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Covered Litter Boxes: The Real Scoop


Privacy vs Safety in the Litter Box

This is, by far, my biggest issue with covered boxes. While we’re busy worrying about privacy, a cat is worried about safety. Being in the litter box puts a cat in a vulnerable position. If you have a multicat household and there’s the least bit of tension between cats, imagine how stressful it could be for one cat to go into a covered box where there’s only one way in and out. I’ve often seen situations where one cat uses the opportunity to ambush another cat in the litter box. It’s not unusual to see one cat sitting on the top of the box, ready to pounce as soon as the other cat exits the litter box. In this situation, the cat who is being ambushed will often decide to choose a much safer location for elimination. That location choice is often out in the open with more visual warning time so the cat has the chance to get away when an opponent enters the room.


There doesn’t even have to be tension in a multicat home for a cat to feel vulnerable in a covered box with no escape potential. It could just take one or two times of a cat being surprised by another cat having to use the box at the same time. It could be the family dog who  sticks his nose in the box or even a toddler following the cat as he heads to the litter box. The bottom line is if a cat feels the litter box is not a safe location, his survival instinct will tell him to seek another option for elimination.


Litter Box Olfactory Assault

Another  thing to think about is how a covered litter box must appear to an animal equipped with such incredible senses. Since your cat’s nose is often so close to the litter substrate itself, imagine how unpleasant it is to be in a covered box that doesn’t have enough air circulation to adequately dry the litter. The smell in the box could be overpowering enough to drive kitty away.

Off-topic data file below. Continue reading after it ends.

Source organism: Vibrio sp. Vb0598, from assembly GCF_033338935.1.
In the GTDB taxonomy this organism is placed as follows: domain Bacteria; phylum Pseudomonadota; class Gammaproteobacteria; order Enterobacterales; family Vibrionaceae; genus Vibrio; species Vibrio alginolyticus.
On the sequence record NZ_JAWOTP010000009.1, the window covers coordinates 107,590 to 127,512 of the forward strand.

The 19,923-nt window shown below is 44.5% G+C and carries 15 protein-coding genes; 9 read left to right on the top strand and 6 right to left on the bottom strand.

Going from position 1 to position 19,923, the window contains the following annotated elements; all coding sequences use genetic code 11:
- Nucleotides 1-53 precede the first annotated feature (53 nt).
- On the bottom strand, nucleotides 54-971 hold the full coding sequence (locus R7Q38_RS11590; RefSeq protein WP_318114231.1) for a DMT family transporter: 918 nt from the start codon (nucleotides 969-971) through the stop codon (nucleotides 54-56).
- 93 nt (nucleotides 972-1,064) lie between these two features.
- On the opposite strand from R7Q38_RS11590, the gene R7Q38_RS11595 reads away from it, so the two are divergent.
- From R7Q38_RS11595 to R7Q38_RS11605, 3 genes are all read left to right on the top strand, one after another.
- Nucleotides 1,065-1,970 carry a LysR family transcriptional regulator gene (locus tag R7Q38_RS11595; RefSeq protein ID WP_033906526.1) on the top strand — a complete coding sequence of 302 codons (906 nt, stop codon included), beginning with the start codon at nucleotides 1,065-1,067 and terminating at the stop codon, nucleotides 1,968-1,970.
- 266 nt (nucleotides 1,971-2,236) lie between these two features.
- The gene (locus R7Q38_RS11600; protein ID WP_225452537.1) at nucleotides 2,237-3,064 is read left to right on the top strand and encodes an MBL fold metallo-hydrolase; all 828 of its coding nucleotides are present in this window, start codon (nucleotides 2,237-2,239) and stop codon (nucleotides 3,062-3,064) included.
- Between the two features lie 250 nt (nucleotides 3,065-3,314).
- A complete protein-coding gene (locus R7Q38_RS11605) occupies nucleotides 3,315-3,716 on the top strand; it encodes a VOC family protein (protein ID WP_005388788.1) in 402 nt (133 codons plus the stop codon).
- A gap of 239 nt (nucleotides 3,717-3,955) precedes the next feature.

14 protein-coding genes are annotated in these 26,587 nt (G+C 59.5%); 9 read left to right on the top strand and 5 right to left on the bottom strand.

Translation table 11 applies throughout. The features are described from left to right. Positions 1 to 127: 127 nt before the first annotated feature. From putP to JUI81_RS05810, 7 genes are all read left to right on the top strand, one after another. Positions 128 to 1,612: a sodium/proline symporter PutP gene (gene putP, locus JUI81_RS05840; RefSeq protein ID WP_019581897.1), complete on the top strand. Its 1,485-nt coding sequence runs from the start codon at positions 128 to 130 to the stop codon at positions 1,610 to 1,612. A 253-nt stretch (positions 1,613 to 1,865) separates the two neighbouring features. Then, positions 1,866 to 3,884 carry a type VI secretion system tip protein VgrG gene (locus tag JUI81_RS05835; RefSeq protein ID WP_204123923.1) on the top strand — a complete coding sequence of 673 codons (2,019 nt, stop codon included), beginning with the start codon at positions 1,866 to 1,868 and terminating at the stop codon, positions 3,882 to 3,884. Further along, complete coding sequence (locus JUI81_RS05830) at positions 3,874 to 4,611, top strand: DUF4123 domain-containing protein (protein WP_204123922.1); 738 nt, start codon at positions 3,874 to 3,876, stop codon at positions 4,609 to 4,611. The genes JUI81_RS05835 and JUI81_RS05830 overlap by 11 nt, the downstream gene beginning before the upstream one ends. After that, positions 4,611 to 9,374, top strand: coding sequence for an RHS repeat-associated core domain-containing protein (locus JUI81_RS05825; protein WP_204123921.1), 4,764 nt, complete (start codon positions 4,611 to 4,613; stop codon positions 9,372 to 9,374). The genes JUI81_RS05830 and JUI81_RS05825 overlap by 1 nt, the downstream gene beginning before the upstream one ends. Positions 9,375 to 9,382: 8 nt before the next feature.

Cramped Accommodations When in the Litter Box

Many litter boxes, open or covered, are often too small. I recommend to my clients that they purchase large storage containers and then cut an entrance on one side for the cat to have easy access. Combine the fact that many litter boxes are too small with putting a cover on as well, and you have a cramped, unappealing litter box set-up.  For many cats, the only way to use the box is to crouch down or stick their heads out the entrance.

Out of Sight… Out of Mind

I scoop my cat’s litter box at least twice a day. When I walk by the box, if I see she has eliminated, I stop and scoop. It takes just a few seconds to do daily litter box maintenance. With a covered box, however, you may not notice the cat has eliminated so you may just walk past without scooping. It also takes more time to scoop because you have to remove the top.

Covered Litter Boxes Are Inconvenient to Clean

While you may initially think a covered box will keep things neater, it  actually creates more work for you. In order to scoop the box you have to remove the cover. When it comes time to thoroughly scrub the box you now have two parts of the box to clean instead of just one.

One comment

  1. Hi Pam,

    I like your ideas about not using a covered box, but I live in a one bedroom with Den in a condo and a very small bathroom there isn’t anywhere to put my litter box that people won’t notice it. It is only me in the home and the box is cleaned more than twice a day. I have drama queens for cats so it’s a must. I have a covered box and there isn’t any tension between my two cats. I know you can’t answer me, but if I change to a high side litter box it still is an eyesore. Any suggestions?


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